I don’t like VR headsets — can the Apple Vision Pro convince me I’m wrong?

Apple Vision Pro gesture control
(Image credit: Apple)

The Apple Vision Pro was the talk of this year's Worldwide Developer Conference, where the mixed reality headset got an extended preview. 

Even in the ensuing weeks, there's been plenty of Vision Pro chatter — everything from the headset's various features to the long-range implications of what Apple is touting as "spatial computing." That's a pretty impressive amount of attention for a product that's not going to appear until next year, one most of us won't be able to buy without first securing an appointment with a loan advisor at our local bank.

And quite frankly, I just don't get it.

Oh, I understand the excitement about a new type of product from Apple. And as someone who attended the press event that introduced the iPod only to shrug at the portable music player, I fully understand the folly of doubting Apple's ability to popularize products people didn't know they needed.

But my feelings toward mixed reality headsets — virtual, augmented or otherwise — range between indifference to hostility. I don't enjoy wearing them. I've found few compelling reasons to use them. And I've never contemplated buying one, not even for a moment.

Is the Apple Vision Pro likely to get me to change my tune? Not for $3,499, it's not. I've got a mortgage and a kid who might want to go to college one day. Those seem like better uses of my money than a device that lets me see my email inbox floating in front of me.

Apple Vision Pro

(Image credit: Future)

But let's separate the Apple Vision Pro from its price tag for a moment. As someone who's pretty ambivalent about VR, AR and the rest of it, is there anything that the Apple Vision Pro can do to convince me that I've got it all wrong? 

I've given it some thought, and it comes down to three questions I have about the Apple Vision Pro. How the answers pan out will determine how I ultimately feel about the device.

How comfortable is the Apple Vision Pro to wear?

I'm fond of saying that my favorite part of any headset demo is the precise moment when i get to take the headset off. That's because the next headset I try that's comfortable to wear will be the first one.

It's not a matter of weight, though yes, there are some headsets that lie heavily on the head. Rather, my biggest complaint with headsets is how sweaty they make any part of my skin that comes into contact with the device. For me, it particularly problematic just underneath the eyes where the headset typically forms a seal against your face. Even the shortest of demos makes my face feel moister than laundry left out in a rainstorm.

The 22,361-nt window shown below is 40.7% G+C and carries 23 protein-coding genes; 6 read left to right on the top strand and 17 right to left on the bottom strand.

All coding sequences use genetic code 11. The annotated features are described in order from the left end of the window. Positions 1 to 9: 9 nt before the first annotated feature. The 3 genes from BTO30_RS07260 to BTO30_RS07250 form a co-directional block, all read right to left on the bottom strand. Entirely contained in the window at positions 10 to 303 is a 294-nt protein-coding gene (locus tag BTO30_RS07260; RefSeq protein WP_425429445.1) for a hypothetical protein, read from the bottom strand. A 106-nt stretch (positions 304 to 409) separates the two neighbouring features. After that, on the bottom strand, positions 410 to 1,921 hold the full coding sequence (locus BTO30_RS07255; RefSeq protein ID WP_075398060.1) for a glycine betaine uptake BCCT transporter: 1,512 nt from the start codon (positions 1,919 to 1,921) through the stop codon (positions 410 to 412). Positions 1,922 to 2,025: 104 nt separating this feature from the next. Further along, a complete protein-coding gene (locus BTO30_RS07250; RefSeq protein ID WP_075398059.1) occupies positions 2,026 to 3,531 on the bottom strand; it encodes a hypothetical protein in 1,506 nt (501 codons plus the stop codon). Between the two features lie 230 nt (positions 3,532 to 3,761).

Apple Vision Pro

(Image credit: Apple)

Some people experience nausea when trying out particularly immersive headsets, but thankfully, that's never been an issue for me. (If it were, my stance on putting on headsets would go from "well, if I must" to "not on your life, bub.") But I do find virtual handsets a little disorienting, particularly when playing games. The visuals flashing before me, the game audio competing with any ambient noise from whatever room I'm in — it all has a dizzying effect on me, to the point where I can't wait to rip off the headset and leave the virtual world behind me.

I haven't had the chance to strap on the Vision Pro for a demo, but my colleague Mark Spoonauer suggests in his Apple Vision Pro hands-on that the headset felt comfortable enough. It's worth remembering, though, that the Vision Pro demos Apple offered at WWDC ran a limited amount of time — maybe 30 minutes to an hour. It's unclear how comfortable things will remain after extended periods of use.

The early word though is "not very," at least based on reports that Vision Pro testers find that the headset starts to feel heavy after a few hours of continuous use. Apple is reportedly working on ways to lighten the load before the Vision Pro ships, but comfort is going to be a key factor to the headset's success.